Seafood technology shines at Osaka show

Published on
March 2, 2016

The 13th Seafood and Technology Expo OSAKA was held on 18 and 19 February, in conjunction with the 9th Agri-food Expo Osaka. The two shows shared space at the Asia-Pacific Trade Center (ATC Hall). Over the two days, 15,490 visitors attended, up from 14,956 last year.

The Osaka show is smaller than the affiliated 18th Japan International Seafood & Technology Expo, to take place 17-19 August at Tokyo Big Sight. Both shows are sponsored by the Japan Fisheries Association.

There were not many eye-catching displays among the seafood vendors, perhaps because booth spaces were small. The display area is quite confined, with passages occasionally too crowded to pass.

Nor were many exciting new seafood products introduced, probably due to the local nature of the show. The larger Tokyo show is the place to introduce new products; seafood vendors in Western Japan use the Osaka show as a convenient place to meet with many of their existing customers at once.

However, this is not just a “seafood” show, but also a “technology” show, and there was some interesting machinery on view.

Liquid Freezer – The TOMIN line of “liquid freezers” by Yokohama-based Technican Co., Ltd. uses ethyl alcohol to achieve quality on a par with liquid nitrogen freezers, and at similar speeds, but at a running cost of 3 to 5 yen per kilogram of product (USD 0.03-0.04, EUR 0.02-0.04). Ethyl alcohol has a freezing point lower than water, so it can freeze seafood while it remains liquid – important since liquid has 20 times the thermal conductivity of air.

Rapid freezing results in smaller ice crystals that do less damage to cell walls. When cell walls are undamaged, drip loss is reduced. Technican sales director Takayuki Aoki said that drip sheets can be eliminated, while frozen product life can be extended to 3 years for meats and up to 7 years for seafood.

Shocking Net – Tokyo-based Nichimo Co., Ltd. has made a system to electrify the net basket used to harvest farmed seafood. While fish are being raised from the aquaculture pen to the processing table, a strong charge is passed from a metal mesh on one side of the net through the fish to a grounded mesh on the other side, killing the fish. Manager Satoshi Ikeda said that the benefits are reduced bruising resulting in higher yields, easier handling and lower stress. Stress produces chemical changes that result in poor flavor and faster spoilage. He said that large overseas aquaculture facilities use suction tubes with in-line shocking, but for the small batch handling more common in Japan, the net system is suitable.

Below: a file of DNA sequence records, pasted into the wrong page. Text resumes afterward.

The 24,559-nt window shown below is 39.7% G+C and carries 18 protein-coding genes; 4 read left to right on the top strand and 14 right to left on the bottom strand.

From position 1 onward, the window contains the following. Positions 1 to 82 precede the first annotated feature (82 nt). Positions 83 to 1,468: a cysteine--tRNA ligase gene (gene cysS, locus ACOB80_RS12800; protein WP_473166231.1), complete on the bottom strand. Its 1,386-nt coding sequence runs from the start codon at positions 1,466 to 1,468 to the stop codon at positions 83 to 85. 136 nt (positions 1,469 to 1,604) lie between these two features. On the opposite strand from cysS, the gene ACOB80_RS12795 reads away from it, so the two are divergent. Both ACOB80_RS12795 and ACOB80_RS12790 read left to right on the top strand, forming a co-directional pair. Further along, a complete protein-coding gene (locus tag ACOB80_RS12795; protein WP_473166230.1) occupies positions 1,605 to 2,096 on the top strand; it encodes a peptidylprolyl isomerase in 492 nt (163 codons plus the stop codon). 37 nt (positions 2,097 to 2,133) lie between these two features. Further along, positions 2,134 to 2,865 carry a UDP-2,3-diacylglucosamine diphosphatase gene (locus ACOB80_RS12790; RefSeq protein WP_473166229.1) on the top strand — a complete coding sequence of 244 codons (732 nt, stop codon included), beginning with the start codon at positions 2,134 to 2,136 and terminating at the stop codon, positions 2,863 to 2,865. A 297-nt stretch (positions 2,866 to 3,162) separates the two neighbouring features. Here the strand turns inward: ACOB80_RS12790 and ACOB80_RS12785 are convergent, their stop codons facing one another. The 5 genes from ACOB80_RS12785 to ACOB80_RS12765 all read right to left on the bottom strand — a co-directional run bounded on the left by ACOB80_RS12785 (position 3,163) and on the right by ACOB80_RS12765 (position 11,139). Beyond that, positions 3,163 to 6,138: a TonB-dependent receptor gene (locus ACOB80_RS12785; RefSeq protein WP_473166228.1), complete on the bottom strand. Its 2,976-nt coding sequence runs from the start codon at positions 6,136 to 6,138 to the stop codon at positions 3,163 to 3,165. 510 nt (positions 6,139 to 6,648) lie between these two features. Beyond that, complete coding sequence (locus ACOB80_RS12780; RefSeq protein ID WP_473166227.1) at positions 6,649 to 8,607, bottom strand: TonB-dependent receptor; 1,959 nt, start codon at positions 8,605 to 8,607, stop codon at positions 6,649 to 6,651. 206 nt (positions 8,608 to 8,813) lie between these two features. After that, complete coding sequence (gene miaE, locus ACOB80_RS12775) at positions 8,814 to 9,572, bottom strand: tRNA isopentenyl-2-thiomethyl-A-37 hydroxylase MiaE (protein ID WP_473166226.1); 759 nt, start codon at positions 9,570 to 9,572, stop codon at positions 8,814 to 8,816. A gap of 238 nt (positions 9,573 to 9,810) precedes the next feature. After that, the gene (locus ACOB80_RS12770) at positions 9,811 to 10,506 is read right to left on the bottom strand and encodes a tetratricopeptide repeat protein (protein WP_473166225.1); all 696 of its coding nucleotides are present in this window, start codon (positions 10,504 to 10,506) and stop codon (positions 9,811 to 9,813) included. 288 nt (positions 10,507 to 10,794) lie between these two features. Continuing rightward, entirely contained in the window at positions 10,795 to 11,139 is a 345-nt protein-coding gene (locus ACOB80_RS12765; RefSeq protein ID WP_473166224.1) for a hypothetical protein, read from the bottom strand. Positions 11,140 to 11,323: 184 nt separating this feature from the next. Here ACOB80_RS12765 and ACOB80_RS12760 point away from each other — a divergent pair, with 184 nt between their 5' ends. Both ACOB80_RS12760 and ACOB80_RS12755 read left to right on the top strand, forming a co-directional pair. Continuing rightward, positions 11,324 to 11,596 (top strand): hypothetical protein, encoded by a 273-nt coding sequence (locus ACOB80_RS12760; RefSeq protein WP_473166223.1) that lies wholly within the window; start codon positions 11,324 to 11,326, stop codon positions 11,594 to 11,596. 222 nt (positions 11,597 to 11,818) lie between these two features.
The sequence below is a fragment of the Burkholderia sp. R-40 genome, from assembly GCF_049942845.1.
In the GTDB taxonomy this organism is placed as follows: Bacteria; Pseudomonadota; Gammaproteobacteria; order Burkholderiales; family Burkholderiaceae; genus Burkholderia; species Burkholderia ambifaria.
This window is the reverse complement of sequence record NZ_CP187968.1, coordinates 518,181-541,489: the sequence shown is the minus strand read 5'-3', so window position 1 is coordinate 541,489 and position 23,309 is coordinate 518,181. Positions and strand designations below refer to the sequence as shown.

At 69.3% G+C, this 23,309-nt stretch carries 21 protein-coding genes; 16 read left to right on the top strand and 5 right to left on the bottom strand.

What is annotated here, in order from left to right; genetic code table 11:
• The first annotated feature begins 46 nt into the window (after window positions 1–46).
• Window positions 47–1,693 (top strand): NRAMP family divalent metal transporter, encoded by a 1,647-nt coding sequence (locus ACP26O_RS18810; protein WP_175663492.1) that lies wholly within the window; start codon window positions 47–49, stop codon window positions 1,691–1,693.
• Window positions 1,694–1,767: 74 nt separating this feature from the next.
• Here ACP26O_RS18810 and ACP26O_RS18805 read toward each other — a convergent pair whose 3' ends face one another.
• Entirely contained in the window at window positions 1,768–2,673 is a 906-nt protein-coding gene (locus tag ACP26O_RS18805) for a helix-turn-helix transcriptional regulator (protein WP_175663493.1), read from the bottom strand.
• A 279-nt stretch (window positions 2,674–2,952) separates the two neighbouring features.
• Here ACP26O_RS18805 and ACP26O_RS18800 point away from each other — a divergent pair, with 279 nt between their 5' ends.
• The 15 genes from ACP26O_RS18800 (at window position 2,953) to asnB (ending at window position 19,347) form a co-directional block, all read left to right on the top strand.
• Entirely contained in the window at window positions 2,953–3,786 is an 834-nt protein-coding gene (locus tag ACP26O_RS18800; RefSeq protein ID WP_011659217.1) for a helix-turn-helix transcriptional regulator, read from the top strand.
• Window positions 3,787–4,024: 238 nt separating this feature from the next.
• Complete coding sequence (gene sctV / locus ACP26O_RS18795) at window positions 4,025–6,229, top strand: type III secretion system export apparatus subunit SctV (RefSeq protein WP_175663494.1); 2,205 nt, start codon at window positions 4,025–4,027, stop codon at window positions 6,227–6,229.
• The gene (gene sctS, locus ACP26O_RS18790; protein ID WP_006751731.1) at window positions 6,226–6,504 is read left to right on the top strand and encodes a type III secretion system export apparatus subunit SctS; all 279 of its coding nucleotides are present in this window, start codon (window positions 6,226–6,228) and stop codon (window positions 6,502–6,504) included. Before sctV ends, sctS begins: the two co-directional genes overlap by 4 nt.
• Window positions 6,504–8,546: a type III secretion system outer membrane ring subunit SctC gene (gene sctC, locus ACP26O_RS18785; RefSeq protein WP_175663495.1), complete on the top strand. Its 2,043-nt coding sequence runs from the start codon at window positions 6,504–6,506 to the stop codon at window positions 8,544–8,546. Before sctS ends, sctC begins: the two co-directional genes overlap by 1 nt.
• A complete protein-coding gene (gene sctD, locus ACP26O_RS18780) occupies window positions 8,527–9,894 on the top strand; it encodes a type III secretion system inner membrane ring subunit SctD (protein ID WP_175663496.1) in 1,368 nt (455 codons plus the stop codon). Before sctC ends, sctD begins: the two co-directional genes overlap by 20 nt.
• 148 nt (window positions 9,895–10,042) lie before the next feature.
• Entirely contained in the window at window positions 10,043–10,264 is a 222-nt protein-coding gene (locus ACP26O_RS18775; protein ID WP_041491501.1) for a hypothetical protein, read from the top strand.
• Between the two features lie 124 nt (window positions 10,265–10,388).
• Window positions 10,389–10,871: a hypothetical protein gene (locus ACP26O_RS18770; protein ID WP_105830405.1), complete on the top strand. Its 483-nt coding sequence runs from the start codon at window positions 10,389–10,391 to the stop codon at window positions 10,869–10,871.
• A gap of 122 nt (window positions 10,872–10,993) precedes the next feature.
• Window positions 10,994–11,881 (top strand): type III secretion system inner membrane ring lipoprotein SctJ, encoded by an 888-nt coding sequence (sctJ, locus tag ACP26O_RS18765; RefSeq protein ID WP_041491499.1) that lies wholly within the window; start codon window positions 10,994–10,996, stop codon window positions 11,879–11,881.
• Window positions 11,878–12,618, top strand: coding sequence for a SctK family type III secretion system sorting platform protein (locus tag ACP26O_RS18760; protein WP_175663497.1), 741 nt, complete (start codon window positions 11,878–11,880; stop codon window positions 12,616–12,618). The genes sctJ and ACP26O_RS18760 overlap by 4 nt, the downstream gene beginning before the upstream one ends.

Uncertified Sashimi Slicer – The need for UL safety certification prior to entering the U.S. market has proved an obstacle to Fillestar Co., Ltd., effectively preventing it from exporting its new automatic sashimi slicer. The machine, featuring rows of razor sharp stainless steel blades that can slice a whole sashimi block in a single pass, looks like something that one would want to have safety-checked. “Just don’t put your hand in it,” the salesman says. But for low-volume export sales, it hasn’t been worth the investment in inspection and annual fees. Licensing the design instead is a possible future route.

Ice Bowl  The “Ice Lyza” and its larger cousin, “Ice Vessel” are hand-operated presses for forming shaved ice into an ice bowl. The bowl can be used as a display for sashimi or other cold dishes. The maker, Niigata-based Akashi Denka Corp., also offers an attachable ice shaver. Department manager Takeo Ozawa said that the machine has been exported to hotels in Las Vegas and Los Angeles. The trick to operating it is not to be timid, but to slam the die into the mold at speed.

“At first, we tried using a large hydraulic press, but there would be rebound after it was released and the bowl would break up. Then, we figured out that it is the force of impact rather than sustained pressure that binds the ice together,” he said.

Minus Ion Water – Tamura Co., Ltd. displayed its ion-grounding water treatment system, “Dileka.” Water flows over copper baffles with an earth connection, discharging positive ions. The resulting water is claimed to improve the quality of live oysters held in post-harvest tanks by preventing oxidation and retarding germs. Negative ions are widely believed to have positive health effects in Japan, though the U.S. bans human health claims due to a lack of clinical data.

Contributing Editor reporting from Osaka, Japan

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